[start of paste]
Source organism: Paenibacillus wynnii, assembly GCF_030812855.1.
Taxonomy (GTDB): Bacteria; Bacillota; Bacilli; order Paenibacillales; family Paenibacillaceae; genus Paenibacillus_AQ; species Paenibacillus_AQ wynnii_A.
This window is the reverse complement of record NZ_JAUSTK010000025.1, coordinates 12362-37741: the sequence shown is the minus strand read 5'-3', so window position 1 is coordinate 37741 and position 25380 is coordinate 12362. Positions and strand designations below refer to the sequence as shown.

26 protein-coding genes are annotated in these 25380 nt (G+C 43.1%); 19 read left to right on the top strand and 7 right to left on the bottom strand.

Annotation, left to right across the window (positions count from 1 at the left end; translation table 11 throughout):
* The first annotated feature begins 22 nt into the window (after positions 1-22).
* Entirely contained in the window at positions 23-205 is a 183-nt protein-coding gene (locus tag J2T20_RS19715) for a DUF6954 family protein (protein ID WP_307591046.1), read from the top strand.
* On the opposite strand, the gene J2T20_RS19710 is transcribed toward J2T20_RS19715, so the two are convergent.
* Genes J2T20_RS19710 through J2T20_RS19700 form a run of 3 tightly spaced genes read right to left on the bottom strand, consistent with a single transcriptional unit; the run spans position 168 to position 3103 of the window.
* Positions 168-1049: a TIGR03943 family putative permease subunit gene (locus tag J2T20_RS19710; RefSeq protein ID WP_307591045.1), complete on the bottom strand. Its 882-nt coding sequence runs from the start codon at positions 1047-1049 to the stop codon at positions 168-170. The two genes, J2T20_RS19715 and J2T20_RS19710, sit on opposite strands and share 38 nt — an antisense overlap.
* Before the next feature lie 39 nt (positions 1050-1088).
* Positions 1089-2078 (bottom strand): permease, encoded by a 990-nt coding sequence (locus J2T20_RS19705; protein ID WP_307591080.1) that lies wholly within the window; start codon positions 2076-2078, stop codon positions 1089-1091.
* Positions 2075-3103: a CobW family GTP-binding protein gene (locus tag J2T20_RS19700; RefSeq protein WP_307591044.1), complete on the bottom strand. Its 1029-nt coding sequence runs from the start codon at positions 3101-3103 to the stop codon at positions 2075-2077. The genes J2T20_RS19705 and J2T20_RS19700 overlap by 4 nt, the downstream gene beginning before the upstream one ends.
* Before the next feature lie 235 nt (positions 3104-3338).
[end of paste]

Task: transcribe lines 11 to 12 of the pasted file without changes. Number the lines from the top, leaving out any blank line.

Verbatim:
* Before the next feature lie 39 nt (positions 1050-1088).
* Positions 1089-2078 (bottom strand): permease, encoded by a 990-nt coding sequence (locus J2T20_RS19705; protein ID WP_307591080.1) that lies wholly within the window; start codon positions 2076-2078, stop codon positions 1089-1091.